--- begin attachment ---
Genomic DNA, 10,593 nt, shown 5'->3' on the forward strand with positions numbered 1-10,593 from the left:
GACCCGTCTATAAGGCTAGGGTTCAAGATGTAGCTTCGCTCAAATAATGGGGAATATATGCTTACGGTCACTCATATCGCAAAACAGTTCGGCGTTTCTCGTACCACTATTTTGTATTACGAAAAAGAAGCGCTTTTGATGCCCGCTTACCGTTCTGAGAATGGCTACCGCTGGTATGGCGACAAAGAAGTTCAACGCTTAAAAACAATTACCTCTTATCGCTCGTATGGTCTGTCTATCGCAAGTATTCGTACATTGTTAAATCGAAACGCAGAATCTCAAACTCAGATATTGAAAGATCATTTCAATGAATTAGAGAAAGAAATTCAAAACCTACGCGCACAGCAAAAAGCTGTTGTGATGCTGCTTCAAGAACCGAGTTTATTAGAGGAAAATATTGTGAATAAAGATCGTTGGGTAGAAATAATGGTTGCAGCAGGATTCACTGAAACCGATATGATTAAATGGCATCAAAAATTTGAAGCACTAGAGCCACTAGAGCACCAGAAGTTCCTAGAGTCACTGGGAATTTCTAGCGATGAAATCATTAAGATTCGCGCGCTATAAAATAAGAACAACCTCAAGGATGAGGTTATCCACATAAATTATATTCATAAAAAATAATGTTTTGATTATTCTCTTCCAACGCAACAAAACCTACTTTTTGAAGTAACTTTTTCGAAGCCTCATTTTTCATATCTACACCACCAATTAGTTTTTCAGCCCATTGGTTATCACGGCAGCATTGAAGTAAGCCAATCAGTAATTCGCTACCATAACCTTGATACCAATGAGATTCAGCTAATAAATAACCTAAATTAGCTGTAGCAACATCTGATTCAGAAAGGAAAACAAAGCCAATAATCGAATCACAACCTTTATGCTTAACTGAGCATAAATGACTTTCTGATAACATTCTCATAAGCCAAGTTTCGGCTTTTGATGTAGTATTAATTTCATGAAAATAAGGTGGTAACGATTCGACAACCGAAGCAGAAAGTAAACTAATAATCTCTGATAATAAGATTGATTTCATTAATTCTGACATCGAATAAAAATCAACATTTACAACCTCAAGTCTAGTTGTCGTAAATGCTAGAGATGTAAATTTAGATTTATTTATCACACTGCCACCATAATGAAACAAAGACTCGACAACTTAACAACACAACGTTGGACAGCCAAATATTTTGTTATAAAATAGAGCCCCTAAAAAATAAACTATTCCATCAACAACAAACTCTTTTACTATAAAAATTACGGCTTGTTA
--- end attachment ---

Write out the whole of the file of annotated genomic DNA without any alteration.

Genomic DNA, 10,593 nt, shown 5'->3' on the forward strand with positions numbered 1-10,593 from the left:
GACCCGTCTATAAGGCTAGGGTTCAAGATGTAGCTTCGCTCAAATAATGGGGAATATATGCTTACGGTCACTCATATCGCAAAACAGTTCGGCGTTTCTCGTACCACTATTTTGTATTACGAAAAAGAAGCGCTTTTGATGCCCGCTTACCGTTCTGAGAATGGCTACCGCTGGTATGGCGACAAAGAAGTTCAACGCTTAAAAACAATTACCTCTTATCGCTCGTATGGTCTGTCTATCGCAAGTATTCGTACATTGTTAAATCGAAACGCAGAATCTCAAACTCAGATATTGAAAGATCATTTCAATGAATTAGAGAAAGAAATTCAAAACCTACGCGCACAGCAAAAAGCTGTTGTGATGCTGCTTCAAGAACCGAGTTTATTAGAGGAAAATATTGTGAATAAAGATCGTTGGGTAGAAATAATGGTTGCAGCAGGATTCACTGAAACCGATATGATTAAATGGCATCAAAAATTTGAAGCACTAGAGCCACTAGAGCACCAGAAGTTCCTAGAGTCACTGGGAATTTCTAGCGATGAAATCATTAAGATTCGCGCGCTATAAAATAAGAACAACCTCAAGGATGAGGTTATCCACATAAATTATATTCATAAAAAATAATGTTTTGATTATTCTCTTCCAACGCAACAAAACCTACTTTTTGAAGTAACTTTTTCGAAGCCTCATTTTTCATATCTACACCACCAATTAGTTTTTCAGCCCATTGGTTATCACGGCAGCATTGAAGTAAGCCAATCAGTAATTCGCTACCATAACCTTGATACCAATGAGATTCAGCTAATAAATAACCTAAATTAGCTGTAGCAACATCTGATTCAGAAAGGAAAACAAAGCCAATAATCGAATCACAACCTTTATGCTTAACTGAGCATAAATGACTTTCTGATAACATTCTCATAAGCCAAGTTTCGGCTTTTGATGTAGTATTAATTTCATGAAAATAAGGTGGTAACGATTCGACAACCGAAGCAGAAAGTAAACTAATAATCTCTGATAATAAGATTGATTTCATTAATTCTGACATCGAATAAAAATCAACATTTACAACCTCAAGTCTAGTTGTCGTAAATGCTAGAGATGTAAATTTAGATTTATTTATCACACTGCCACCATAATGAAACAAAGACTCGACAACTTAACAACACAACGTTGGACAGCCAAATATTTTGTTATAAAATAGAGCCCCTAAAAAATAAACTATTCCATCAACAACAAACTCTTTTACTATAAAAATTACGGCTTGTTA